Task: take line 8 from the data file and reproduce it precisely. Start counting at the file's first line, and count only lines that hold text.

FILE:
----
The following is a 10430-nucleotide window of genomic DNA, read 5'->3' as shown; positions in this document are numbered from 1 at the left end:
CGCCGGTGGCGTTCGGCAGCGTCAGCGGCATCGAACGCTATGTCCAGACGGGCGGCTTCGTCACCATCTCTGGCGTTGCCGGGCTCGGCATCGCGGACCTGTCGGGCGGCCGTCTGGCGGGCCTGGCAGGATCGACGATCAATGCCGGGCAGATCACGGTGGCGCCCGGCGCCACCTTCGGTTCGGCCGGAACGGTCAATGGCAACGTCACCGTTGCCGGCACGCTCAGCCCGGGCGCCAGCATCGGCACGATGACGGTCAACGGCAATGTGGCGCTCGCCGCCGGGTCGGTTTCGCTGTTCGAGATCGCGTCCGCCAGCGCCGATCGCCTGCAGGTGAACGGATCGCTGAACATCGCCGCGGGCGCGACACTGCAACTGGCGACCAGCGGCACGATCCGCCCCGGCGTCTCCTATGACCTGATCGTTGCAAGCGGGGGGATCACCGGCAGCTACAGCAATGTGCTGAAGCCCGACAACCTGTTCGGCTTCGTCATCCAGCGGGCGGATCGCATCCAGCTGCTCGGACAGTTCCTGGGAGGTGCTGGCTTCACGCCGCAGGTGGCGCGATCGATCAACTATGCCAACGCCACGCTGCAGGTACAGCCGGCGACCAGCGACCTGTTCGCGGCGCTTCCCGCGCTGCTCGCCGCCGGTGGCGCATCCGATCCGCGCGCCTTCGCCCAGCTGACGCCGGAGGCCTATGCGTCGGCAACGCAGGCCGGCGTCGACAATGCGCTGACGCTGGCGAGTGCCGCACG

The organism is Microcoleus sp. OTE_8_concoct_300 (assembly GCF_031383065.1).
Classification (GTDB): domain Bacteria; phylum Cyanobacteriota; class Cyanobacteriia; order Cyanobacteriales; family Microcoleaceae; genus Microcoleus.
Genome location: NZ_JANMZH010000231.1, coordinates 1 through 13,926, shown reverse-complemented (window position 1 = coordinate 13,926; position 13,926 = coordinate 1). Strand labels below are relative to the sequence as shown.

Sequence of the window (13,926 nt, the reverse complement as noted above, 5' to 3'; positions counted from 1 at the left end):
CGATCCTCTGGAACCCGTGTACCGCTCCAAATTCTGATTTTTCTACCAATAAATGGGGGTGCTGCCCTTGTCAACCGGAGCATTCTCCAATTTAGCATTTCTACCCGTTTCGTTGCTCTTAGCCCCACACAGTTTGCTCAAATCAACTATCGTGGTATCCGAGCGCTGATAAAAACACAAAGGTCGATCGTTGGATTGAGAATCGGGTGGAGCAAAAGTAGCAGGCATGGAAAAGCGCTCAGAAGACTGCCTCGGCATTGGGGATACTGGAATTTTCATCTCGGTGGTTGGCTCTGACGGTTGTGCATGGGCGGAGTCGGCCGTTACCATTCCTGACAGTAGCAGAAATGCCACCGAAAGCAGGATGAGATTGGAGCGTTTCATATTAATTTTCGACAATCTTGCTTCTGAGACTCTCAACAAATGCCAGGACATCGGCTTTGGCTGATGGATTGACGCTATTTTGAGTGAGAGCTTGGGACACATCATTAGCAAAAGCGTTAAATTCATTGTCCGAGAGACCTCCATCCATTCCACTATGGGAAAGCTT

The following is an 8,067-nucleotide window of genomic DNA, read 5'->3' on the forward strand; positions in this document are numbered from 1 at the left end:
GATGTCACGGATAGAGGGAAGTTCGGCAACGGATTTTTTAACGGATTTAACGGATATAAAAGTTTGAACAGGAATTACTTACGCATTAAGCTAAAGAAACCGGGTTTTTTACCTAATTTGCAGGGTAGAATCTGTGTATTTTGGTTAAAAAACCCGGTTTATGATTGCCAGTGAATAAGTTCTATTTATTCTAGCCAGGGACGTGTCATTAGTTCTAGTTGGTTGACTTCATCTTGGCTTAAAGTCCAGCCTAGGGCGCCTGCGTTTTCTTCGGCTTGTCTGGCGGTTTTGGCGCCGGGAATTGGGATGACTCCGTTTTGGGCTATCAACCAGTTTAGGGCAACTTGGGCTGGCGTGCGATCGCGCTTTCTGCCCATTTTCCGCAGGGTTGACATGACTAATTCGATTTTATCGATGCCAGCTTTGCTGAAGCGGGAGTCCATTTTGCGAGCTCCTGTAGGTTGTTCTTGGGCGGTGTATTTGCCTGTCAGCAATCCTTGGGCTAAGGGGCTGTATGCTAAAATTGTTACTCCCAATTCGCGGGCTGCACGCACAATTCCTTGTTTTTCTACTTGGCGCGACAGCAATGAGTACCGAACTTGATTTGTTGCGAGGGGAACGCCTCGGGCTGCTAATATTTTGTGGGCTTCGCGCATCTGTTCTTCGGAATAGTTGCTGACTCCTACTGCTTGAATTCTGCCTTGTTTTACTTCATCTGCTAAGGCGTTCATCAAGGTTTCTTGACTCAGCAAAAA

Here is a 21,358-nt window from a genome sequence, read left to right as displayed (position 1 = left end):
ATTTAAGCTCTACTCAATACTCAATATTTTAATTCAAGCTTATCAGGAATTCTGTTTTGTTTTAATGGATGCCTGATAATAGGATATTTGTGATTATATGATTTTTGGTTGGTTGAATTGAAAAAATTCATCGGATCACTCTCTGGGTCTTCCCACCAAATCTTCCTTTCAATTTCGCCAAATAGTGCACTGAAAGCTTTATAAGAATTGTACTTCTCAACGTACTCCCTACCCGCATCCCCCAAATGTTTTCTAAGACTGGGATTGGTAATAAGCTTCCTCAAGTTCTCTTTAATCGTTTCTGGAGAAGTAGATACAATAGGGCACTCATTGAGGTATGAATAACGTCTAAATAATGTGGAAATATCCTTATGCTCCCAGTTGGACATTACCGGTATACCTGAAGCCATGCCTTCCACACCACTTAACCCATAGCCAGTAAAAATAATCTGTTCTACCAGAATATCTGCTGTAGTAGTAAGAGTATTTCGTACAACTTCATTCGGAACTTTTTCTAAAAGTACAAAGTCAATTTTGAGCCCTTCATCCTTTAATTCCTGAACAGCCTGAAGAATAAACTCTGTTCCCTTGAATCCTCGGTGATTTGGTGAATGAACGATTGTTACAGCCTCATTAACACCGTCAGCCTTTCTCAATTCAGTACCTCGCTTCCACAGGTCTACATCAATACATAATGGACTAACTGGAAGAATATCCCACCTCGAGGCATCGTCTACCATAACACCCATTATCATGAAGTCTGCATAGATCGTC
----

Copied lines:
The following is an 8,067-nucleotide window of genomic DNA, read 5'->3' on the forward strand; positions in this document are numbered from 1 at the left end: